Defense Department officials today announced an expansion of
U.S. Southern Command's area of responsibility for U.S. military
activities effective June 1 to include portions of the Atlantic
Ocean, Caribbean Sea and its island nations, and the Gulf of
Mexico, formerly assigned to U.S. Atlantic Command. This is the
second phase of the most recent change to the Department of
Defense Unified Command Plan approved by President Clinton on
Dec. 28, 1995 and announced on Feb. 7, 1996. In the first phase,
responsibility for waters adjacent to Central and South America
was transferred from Atlantic Command to Southern Command on Jan.
The responsibilities added to Southern Command include U.S.
military activities in the 13 island nations in the Caribbean,
several European territories, the U.S. territories of Puerto Rico
and the U.S. Virgin Islands, a portion of the Atlantic Ocean
south of 28 degrees North and west of 58 degrees West, and the
Gulf of Mexico.
This transfer aligns the Caribbean and all of Latin America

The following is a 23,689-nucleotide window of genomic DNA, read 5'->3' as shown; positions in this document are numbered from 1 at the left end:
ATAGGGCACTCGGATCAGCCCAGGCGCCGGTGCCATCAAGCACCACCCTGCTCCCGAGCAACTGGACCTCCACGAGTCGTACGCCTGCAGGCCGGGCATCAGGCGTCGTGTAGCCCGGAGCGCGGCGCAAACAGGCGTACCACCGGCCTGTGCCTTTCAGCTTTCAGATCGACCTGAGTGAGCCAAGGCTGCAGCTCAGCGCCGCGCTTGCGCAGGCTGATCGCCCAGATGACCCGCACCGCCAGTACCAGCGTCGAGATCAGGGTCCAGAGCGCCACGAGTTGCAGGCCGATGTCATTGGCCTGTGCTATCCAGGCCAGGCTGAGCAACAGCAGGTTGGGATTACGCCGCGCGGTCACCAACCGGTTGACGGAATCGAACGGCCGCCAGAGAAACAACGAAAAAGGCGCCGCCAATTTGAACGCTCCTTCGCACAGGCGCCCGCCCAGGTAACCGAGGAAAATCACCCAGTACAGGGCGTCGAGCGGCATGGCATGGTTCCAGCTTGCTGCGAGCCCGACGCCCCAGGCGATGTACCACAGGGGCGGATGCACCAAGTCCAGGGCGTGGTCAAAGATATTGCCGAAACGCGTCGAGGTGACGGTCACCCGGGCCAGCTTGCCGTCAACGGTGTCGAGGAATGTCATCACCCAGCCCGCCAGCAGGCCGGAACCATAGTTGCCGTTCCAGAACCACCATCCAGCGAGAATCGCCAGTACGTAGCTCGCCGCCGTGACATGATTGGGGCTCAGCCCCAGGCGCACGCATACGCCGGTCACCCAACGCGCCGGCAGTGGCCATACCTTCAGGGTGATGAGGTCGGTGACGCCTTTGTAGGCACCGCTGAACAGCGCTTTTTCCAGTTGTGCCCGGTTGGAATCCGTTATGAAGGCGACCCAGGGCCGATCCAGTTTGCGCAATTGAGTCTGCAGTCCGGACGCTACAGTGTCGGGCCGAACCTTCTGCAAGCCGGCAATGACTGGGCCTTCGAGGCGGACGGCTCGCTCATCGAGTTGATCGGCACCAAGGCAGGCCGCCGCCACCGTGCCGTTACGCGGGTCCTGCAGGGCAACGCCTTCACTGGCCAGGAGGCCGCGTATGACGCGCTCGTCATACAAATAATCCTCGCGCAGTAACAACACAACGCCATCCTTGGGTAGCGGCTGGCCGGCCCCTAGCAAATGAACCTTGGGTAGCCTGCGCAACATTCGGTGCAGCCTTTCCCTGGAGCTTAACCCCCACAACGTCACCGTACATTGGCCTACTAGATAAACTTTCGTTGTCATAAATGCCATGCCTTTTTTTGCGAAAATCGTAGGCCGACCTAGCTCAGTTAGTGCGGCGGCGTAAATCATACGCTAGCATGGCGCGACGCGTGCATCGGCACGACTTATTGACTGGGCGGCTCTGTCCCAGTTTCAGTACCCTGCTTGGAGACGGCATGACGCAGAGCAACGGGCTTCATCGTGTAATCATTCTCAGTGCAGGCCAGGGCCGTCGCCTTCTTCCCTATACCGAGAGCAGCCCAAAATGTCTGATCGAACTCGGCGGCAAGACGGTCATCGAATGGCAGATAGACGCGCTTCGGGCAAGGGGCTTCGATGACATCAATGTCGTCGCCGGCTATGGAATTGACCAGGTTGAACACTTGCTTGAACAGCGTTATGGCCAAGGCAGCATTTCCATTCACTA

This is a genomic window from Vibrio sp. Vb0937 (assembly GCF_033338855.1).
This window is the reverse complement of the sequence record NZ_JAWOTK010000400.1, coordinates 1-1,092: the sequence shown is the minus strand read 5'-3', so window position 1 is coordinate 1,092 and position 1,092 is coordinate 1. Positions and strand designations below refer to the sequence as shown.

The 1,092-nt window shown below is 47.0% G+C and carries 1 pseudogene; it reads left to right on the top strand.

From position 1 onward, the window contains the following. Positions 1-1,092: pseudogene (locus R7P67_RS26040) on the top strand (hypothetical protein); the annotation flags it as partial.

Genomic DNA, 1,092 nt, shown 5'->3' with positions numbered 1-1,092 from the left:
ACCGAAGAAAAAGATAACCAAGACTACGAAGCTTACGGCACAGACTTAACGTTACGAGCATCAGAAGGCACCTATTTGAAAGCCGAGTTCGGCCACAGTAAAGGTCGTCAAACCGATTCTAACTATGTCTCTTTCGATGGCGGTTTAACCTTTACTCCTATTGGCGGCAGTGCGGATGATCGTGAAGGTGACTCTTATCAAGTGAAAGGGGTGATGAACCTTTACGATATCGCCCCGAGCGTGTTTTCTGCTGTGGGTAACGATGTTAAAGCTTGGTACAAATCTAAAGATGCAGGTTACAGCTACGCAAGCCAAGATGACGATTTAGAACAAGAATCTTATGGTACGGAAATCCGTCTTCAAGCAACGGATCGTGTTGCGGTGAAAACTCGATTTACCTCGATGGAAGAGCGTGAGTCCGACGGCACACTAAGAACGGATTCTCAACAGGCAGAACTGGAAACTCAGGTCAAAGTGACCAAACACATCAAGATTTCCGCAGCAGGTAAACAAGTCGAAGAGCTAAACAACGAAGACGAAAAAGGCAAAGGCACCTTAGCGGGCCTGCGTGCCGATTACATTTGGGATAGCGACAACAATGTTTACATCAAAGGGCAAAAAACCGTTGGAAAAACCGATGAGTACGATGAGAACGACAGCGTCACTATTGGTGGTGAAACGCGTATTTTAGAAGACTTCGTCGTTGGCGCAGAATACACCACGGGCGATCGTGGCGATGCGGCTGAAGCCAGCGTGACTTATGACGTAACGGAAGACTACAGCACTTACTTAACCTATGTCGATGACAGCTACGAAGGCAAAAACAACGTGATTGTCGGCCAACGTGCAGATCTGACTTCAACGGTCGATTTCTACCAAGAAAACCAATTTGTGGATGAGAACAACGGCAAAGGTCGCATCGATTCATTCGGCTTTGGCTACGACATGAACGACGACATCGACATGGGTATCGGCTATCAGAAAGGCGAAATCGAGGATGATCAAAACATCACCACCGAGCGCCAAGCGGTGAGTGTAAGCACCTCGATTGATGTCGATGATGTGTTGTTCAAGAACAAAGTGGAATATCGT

south of Mexico under one unified command for the command and
control of U.S. military forces. It will enhance Southern
Command's interaction with the navies of Central and South
America, and facilitate improved integration of U.S. counterdrug
efforts by giving one commander responsibility for both the
source and transit zones of the drug trade.
The Unified Command Plan provides guidance to all unified
combatant commanders, establishes their missions,
responsibilities, and force structure, delineates the general
geographic area of responsibility for geographic combatant
commanders and specifies functional responsibilities for
functional commanders. It is reviewed periodically by the
Chairman of the Joint Chiefs of Staff. Such a review is
currently underway with results expected to be announced in early